The angst of the Bluth family multiplied in Sunday's season finale of "Arrested Development." But it's nothing compared to what fans will suffer if Fox's unconventional sitcom isn't renewed for a third season.
Despite a best comedy series Emmy and lavish critical praise, the series about a wildly dysfunctional Southern California family has been unable to pull respectable ratings.
In fact, viewership in the second season eroded a bit. For the season to date, the show has drawn an average 5.9 million weekly viewers, compared to the 6.2 million it averaged for the 2003-04 season.
A Fox management change also could affect the future of "Arrested Development," which was developed and given a second chance under Fox entertainment chief Gail Berman.
Berman left for a Paramount Studios job and it's uncertain if her replacement, Peter Liguori, will have the same affection for the show. Its fate will be announced when Fox unveils its 2005-06 lineup in May.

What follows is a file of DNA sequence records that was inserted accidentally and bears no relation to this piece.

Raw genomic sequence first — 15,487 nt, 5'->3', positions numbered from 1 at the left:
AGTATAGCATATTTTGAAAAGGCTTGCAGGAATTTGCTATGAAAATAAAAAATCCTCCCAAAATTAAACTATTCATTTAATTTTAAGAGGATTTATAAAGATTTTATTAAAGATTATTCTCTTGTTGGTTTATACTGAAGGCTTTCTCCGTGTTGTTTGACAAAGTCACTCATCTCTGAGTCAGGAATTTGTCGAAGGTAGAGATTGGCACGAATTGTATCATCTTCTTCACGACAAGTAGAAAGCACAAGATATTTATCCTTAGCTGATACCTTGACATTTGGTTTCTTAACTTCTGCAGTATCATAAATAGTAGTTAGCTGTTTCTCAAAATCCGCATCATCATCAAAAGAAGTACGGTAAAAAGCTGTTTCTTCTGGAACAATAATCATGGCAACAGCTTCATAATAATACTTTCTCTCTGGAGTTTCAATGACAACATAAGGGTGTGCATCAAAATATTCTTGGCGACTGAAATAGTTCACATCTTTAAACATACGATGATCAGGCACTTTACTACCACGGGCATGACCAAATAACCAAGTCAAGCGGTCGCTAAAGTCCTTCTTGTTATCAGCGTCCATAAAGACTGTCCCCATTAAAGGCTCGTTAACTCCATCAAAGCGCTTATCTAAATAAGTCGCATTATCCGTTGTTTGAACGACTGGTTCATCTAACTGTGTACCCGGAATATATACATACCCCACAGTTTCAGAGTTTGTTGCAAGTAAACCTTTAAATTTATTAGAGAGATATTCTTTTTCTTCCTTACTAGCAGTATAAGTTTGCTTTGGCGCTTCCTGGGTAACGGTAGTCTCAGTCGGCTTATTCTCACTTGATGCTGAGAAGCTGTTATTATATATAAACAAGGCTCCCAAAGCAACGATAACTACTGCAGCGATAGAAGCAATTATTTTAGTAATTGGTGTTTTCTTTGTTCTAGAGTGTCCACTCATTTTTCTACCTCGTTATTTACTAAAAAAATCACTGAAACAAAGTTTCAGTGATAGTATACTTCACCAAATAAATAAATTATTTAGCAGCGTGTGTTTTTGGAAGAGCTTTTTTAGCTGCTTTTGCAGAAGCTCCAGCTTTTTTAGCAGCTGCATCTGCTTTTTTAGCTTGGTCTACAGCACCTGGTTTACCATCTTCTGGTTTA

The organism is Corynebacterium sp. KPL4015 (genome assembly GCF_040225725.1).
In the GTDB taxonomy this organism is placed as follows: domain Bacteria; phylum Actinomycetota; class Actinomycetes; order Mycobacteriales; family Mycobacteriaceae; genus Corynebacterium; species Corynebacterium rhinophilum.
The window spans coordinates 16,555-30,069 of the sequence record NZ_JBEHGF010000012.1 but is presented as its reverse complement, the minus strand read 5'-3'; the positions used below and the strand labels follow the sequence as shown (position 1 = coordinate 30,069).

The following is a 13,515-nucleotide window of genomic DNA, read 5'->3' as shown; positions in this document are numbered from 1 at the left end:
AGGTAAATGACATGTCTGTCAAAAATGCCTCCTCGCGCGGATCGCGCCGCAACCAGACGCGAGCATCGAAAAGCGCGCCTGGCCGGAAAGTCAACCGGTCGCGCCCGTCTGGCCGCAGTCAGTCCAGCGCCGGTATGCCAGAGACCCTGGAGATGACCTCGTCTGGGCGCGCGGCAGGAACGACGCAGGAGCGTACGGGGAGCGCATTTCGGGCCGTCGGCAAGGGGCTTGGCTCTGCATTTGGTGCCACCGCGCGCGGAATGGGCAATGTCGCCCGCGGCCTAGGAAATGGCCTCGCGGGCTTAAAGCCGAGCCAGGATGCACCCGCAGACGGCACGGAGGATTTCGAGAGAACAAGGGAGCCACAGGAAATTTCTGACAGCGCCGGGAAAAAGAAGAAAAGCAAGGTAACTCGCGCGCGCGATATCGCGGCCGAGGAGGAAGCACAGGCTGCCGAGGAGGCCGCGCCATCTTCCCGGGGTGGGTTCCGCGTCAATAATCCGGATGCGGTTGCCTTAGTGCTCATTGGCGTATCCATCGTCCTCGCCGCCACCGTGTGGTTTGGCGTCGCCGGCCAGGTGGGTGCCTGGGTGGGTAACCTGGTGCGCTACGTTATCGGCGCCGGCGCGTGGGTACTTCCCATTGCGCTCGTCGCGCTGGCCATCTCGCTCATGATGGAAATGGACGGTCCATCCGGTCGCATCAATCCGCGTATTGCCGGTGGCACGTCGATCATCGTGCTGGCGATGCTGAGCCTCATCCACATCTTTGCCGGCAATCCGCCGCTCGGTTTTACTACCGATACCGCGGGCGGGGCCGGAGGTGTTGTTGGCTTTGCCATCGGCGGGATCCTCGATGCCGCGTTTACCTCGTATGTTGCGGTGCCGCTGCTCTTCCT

In the finale, the Bluth family's very foundation is rocked: The model house for their star-crossed real estate development is falling apart because of shoddy plumbing.
Meanwhile, brother Gob (Will Arnett) has proudly produced a CD of his ventriloquism act with a black dummy. Maybe "it will heal this country a little bit," he says — although its racist lyrics send a black studio technician storming out.
The puns also fly, including one about Pop Secret popcorn and the possibility that one man's uncle may really be his dad.
The series features Jason Bateman, who won a Golden Globe for his role as atypically normal Bluth son Michael. Others in the powerhouse ensemble cast are Jeffrey Tambor, Portia de Rossi and Jessica Walter.
Sunday's half-hour ended with scenes from the next episode, the one that would open the fall season. Devotees can only hope the optimism isn't misguided.